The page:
Chris Christie Won't Save the GOP

A blog about business and economics.
July 24 2013 9:07 AM

Chris Christie's No Magic Cure for What Ails GOP Presidential Candidates

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Chris the Unmagic Governor lives by the sea ...

Photo by Michael Loccisano/Getty Images

Yesterday Josh Barro cited polls indicating Chris Christie's broad popularity in New Jersey, including among self-described independents and Democrats, as offering clear evidence that Republicans would be "crazy" not to nominate Christie in 2016.

Christie is obviously a strong contender whom Republicans should take seriously. And presidential elections fought between two basically qualified candidates running basically competent campaigns are mostly determined by the fundamentals. But I think this analysis of Christie's electoral strength is far too pat and simplistic. It's after all simply not the case that in the past two presidential elections Republicans have erred by demanding candidates with unblemished records of orthodox conservatism. On the contrary, compared with their major rivals, both Mitt Romney and John McCain were the moderates in the field. But while both Romney and McCain had some major moments of moderation in their records, they didn't have any moderation in their platforms as presidential candidates. The deal struck by party leaders in both cases was basically "we'll overlook a record of heterodoxy in exchange for clear indications that you plan to govern in a totally orthodox manner." It would have been child's play for Romney to draw a contrast between the pragmatic, ideologically flexible, "get things done" approach he took as governor of Massachusetts and the uncompromising conservatism and obstructionism of the hideously unpopular Boehner/McConnell GOP, but Romney chose not to draw that contrast because despite Romney's personal record the Romney operation was founded on orthodoxy.

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Contrast that with George W. Bush, who campaigned in 2000 not just with hazy references to the largely meaningless bipartisanship of his tenure as governor of Texas but also with criticisms of excessive right-wingery among some of his colleagues. On a thematic level, the branding of "compassionate conservatism" indicated that he felt other conservatives had erred through lack of compassion. He criticized House Republicans for trying to "balance the budget on the backs of the poor" and throughout his first term demonstrated a free hand with domestic spending as long as he could get his way in terms of tax cuts and launching various wars. He was distinctly more conservatives than the Democrats while also less conservative than many other Republicans.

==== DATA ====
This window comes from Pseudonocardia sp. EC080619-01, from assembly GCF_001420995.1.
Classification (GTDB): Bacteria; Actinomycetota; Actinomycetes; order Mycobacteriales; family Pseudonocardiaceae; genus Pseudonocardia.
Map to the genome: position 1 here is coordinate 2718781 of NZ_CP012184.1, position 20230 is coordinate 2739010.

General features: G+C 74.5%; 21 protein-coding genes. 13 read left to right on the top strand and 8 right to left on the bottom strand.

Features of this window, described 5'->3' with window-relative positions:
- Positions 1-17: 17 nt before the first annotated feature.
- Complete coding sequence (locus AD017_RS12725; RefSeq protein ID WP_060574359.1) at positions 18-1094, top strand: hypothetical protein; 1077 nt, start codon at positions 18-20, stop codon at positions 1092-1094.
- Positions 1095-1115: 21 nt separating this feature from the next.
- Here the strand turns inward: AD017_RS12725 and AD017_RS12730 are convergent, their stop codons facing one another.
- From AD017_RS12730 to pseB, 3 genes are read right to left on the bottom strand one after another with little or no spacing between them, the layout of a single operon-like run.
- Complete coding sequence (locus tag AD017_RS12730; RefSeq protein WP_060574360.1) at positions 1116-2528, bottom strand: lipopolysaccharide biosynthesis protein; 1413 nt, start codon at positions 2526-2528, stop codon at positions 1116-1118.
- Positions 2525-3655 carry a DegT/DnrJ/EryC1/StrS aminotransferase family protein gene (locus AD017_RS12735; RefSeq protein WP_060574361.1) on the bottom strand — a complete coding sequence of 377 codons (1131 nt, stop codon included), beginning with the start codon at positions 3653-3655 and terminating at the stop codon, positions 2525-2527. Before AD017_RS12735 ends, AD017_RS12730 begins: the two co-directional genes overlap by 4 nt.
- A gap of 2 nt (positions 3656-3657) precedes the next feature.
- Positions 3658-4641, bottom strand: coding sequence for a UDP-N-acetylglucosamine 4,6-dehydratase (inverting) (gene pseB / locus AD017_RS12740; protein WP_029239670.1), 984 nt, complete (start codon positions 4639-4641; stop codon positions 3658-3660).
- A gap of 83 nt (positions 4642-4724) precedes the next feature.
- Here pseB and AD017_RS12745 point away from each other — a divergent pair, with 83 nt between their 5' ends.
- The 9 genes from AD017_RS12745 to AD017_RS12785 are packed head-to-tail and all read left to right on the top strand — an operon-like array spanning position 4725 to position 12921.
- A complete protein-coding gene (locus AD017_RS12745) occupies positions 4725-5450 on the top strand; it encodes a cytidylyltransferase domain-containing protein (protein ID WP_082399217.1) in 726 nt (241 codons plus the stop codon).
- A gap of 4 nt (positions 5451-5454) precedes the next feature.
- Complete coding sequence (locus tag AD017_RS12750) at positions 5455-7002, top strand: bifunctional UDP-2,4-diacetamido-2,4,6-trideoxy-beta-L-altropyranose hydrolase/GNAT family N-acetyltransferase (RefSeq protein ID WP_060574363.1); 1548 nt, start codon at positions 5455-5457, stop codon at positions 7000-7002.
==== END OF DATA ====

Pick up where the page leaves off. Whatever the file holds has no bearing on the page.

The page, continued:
Based on his record, Chris Christie could definitely do that. But Romney's record and McCain's record also could have done that. The question for Christie or any other Republicans looking to gain more of a reputation for moderation is whether or how to overcome the dynamics that pushed Romney and McCain in that direction. Maybe he could pull it off. But I'm honestly a little bit skeptical. It seems to me that the most likely path to the center for the GOP starts with someone who has unimpeachable credentials as a social conservative and can basically make the case that the cause of banning abortions shouldn't be held hostage to an extremely rigid obsession with tax cuts for rich people. The orthodox conservative view on abortion isn't where the median voter is, but neither is the orthodox liberal view, whereas the orthodox conservative view on tax policy is ridiculously unpopular. Which is to say I see more of an opportunity for a Mike Huckabee (or even Jan Brewer) political profile than a Christie one. He's clearly taken the politically savvy approach to being a statewide Republican Party politician in New Jersey, but New Jersey is substantially richer and more culturally liberal than the United States as a whole (like Massachusetts), which in some ways creates a misleading picture of where Republicans lose voters nationally.

Matthew Yglesias is the executive editor of Vox and author of The Rent Is Too Damn High.

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